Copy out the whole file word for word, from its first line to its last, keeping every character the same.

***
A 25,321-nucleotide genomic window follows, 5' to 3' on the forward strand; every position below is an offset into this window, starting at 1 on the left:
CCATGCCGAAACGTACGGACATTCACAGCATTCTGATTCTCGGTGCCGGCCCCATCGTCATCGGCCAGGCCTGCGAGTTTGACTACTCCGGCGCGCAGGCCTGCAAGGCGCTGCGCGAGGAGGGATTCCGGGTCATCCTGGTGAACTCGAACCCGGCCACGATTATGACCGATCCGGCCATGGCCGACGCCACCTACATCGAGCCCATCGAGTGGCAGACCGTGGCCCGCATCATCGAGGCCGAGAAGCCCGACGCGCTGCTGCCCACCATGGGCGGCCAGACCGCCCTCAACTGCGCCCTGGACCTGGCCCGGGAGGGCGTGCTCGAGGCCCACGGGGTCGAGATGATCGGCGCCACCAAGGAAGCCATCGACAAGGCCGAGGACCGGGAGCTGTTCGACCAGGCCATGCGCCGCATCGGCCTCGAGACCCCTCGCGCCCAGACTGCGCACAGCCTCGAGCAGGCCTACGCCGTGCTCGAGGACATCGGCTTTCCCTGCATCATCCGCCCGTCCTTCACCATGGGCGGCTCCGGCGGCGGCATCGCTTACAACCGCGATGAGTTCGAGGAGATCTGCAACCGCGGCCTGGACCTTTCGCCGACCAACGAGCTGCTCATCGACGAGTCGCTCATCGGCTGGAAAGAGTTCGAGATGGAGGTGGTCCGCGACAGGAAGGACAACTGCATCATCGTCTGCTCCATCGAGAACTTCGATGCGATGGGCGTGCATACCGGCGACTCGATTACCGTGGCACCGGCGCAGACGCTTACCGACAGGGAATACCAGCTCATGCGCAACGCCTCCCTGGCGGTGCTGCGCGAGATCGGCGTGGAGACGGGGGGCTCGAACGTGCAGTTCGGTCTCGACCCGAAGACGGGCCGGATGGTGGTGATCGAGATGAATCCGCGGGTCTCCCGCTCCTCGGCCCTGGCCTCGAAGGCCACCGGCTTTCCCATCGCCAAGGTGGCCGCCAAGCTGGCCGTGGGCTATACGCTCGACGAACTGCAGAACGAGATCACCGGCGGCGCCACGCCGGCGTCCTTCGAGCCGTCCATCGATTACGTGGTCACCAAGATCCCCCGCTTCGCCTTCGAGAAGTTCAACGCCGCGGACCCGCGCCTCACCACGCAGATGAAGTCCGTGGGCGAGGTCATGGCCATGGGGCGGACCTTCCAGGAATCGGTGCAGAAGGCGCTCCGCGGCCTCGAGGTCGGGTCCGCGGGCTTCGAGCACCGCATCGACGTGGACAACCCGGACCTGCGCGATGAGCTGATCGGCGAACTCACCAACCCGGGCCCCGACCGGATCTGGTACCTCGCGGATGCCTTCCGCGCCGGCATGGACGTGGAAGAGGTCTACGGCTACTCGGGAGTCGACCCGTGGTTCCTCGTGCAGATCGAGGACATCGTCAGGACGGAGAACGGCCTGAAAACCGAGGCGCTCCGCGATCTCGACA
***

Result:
A 25,321-nucleotide genomic window follows, 5' to 3' on the forward strand; every position below is an offset into this window, starting at 1 on the left:
CCATGCCGAAACGTACGGACATTCACAGCATTCTGATTCTCGGTGCCGGCCCCATCGTCATCGGCCAGGCCTGCGAGTTTGACTACTCCGGCGCGCAGGCCTGCAAGGCGCTGCGCGAGGAGGGATTCCGGGTCATCCTGGTGAACTCGAACCCGGCCACGATTATGACCGATCCGGCCATGGCCGACGCCACCTACATCGAGCCCATCGAGTGGCAGACCGTGGCCCGCATCATCGAGGCCGAGAAGCCCGACGCGCTGCTGCCCACCATGGGCGGCCAGACCGCCCTCAACTGCGCCCTGGACCTGGCCCGGGAGGGCGTGCTCGAGGCCCACGGGGTCGAGATGATCGGCGCCACCAAGGAAGCCATCGACAAGGCCGAGGACCGGGAGCTGTTCGACCAGGCCATGCGCCGCATCGGCCTCGAGACCCCTCGCGCCCAGACTGCGCACAGCCTCGAGCAGGCCTACGCCGTGCTCGAGGACATCGGCTTTCCCTGCATCATCCGCCCGTCCTTCACCATGGGCGGCTCCGGCGGCGGCATCGCTTACAACCGCGATGAGTTCGAGGAGATCTGCAACCGCGGCCTGGACCTTTCGCCGACCAACGAGCTGCTCATCGACGAGTCGCTCATCGGCTGGAAAGAGTTCGAGATGGAGGTGGTCCGCGACAGGAAGGACAACTGCATCATCGTCTGCTCCATCGAGAACTTCGATGCGATGGGCGTGCATACCGGCGACTCGATTACCGTGGCACCGGCGCAGACGCTTACCGACAGGGAATACCAGCTCATGCGCAACGCCTCCCTGGCGGTGCTGCGCGAGATCGGCGTGGAGACGGGGGGCTCGAACGTGCAGTTCGGTCTCGACCCGAAGACGGGCCGGATGGTGGTGATCGAGATGAATCCGCGGGTCTCCCGCTCCTCGGCCCTGGCCTCGAAGGCCACCGGCTTTCCCATCGCCAAGGTGGCCGCCAAGCTGGCCGTGGGCTATACGCTCGACGAACTGCAGAACGAGATCACCGGCGGCGCCACGCCGGCGTCCTTCGAGCCGTCCATCGATTACGTGGTCACCAAGATCCCCCGCTTCGCCTTCGAGAAGTTCAACGCCGCGGACCCGCGCCTCACCACGCAGATGAAGTCCGTGGGCGAGGTCATGGCCATGGGGCGGACCTTCCAGGAATCGGTGCAGAAGGCGCTCCGCGGCCTCGAGGTCGGGTCCGCGGGCTTCGAGCACCGCATCGACGTGGACAACCCGGACCTGCGCGATGAGCTGATCGGCGAACTCACCAACCCGGGCCCCGACCGGATCTGGTACCTCGCGGATGCCTTCCGCGCCGGCATGGACGTGGAAGAGGTCTACGGCTACTCGGGAGTCGACCCGTGGTTCCTCGTGCAGATCGAGGACATCGTCAGGACGGAGAACGGCCTGAAAACCGAGGCGCTCCGCGATCTCGACA